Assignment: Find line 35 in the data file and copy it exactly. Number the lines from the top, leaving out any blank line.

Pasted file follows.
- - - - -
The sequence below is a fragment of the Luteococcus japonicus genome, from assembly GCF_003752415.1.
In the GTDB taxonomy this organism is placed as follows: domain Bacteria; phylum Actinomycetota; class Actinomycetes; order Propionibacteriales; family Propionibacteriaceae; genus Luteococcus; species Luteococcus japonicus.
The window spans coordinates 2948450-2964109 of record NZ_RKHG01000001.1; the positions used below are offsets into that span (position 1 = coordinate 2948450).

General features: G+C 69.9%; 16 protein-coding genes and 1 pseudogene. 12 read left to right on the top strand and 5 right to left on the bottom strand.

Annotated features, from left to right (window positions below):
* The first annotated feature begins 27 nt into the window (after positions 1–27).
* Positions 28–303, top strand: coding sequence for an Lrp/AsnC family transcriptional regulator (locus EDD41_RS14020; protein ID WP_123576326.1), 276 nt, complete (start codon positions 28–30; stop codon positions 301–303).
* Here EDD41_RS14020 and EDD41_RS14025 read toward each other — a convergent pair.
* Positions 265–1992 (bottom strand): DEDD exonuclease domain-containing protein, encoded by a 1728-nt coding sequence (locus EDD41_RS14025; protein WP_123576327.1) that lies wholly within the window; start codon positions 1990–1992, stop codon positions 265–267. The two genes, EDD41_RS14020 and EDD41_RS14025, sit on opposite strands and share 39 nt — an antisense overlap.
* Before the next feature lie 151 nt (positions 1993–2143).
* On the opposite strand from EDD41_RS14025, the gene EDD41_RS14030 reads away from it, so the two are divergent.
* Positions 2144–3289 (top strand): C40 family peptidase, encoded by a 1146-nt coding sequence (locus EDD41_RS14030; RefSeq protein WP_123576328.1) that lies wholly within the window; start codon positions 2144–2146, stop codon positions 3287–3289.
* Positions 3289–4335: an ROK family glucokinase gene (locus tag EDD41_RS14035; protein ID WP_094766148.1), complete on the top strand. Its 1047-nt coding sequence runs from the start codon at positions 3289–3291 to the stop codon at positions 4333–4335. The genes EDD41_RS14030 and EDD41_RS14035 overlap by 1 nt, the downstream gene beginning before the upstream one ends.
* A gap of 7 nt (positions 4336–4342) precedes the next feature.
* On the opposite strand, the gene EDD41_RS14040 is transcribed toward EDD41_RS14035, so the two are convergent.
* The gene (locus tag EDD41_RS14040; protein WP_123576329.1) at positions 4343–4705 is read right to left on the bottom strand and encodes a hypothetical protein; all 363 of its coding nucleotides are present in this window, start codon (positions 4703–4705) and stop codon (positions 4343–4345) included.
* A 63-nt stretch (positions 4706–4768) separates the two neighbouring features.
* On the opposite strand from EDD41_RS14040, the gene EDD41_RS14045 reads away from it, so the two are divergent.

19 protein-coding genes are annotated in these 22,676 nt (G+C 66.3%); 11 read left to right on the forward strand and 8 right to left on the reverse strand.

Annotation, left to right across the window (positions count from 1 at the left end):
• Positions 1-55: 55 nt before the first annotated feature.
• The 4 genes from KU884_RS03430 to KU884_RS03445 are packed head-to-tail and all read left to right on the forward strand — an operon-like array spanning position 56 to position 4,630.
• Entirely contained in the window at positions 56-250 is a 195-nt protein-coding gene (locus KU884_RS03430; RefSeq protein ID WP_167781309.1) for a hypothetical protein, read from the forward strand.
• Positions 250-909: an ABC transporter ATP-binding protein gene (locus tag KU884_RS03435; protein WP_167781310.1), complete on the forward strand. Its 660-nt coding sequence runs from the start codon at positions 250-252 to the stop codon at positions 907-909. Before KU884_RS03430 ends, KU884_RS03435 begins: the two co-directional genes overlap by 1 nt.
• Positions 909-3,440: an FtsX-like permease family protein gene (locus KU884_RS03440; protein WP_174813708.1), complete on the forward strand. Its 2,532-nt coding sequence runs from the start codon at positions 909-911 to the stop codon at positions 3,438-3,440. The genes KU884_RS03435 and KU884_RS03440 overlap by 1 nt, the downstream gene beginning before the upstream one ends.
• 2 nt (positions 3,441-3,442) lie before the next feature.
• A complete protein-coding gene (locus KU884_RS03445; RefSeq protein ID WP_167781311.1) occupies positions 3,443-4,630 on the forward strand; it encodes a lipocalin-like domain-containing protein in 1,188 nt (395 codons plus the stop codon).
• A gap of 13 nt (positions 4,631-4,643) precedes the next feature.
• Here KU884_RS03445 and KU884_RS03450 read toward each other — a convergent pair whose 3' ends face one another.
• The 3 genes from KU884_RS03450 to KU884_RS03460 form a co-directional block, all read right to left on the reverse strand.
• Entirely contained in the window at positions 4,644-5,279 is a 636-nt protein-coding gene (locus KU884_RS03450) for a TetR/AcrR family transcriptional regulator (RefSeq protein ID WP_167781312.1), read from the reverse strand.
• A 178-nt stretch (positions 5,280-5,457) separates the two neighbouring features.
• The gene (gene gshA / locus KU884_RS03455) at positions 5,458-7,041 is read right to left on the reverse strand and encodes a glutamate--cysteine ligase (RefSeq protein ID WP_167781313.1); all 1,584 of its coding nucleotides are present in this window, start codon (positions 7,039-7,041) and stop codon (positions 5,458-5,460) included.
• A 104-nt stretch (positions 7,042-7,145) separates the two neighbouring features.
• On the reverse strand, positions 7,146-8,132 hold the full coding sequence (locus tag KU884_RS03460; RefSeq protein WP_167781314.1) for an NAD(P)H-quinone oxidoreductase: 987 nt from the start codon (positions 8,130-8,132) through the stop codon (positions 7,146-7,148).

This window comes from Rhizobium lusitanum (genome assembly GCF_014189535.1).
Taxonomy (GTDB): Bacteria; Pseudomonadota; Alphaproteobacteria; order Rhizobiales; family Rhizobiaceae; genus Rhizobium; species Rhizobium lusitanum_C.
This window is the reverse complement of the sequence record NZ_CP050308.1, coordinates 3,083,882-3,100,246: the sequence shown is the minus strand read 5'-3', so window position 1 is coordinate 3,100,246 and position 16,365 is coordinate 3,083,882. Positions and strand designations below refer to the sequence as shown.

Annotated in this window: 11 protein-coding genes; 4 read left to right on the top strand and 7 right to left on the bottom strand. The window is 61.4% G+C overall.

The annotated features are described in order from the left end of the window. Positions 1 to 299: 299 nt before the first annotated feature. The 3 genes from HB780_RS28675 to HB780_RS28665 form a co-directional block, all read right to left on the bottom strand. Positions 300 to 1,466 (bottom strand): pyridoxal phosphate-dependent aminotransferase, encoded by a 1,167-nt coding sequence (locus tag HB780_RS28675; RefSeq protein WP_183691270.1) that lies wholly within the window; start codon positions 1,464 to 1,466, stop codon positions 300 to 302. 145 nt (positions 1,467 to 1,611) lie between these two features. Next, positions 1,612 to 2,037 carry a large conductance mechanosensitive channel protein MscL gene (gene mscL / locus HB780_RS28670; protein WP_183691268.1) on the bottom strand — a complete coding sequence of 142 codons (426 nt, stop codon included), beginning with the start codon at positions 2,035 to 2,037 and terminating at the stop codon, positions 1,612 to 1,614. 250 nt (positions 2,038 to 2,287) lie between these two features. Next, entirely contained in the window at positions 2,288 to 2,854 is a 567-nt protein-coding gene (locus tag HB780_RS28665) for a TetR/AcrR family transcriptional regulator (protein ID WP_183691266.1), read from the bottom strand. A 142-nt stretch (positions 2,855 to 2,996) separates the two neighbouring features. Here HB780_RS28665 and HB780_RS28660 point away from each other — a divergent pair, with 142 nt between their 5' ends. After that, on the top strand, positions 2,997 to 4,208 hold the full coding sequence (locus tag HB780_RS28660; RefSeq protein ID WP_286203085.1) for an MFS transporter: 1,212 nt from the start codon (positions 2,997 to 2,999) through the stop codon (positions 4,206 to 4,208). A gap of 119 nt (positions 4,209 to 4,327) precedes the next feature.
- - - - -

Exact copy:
• On the reverse strand, positions 7,146-8,132 hold the full coding sequence (locus tag KU884_RS03460; RefSeq protein WP_167781314.1) for an NAD(P)H-quinone oxidoreductase: 987 nt from the start codon (positions 8,130-8,132) through the stop codon (positions 7,146-7,148).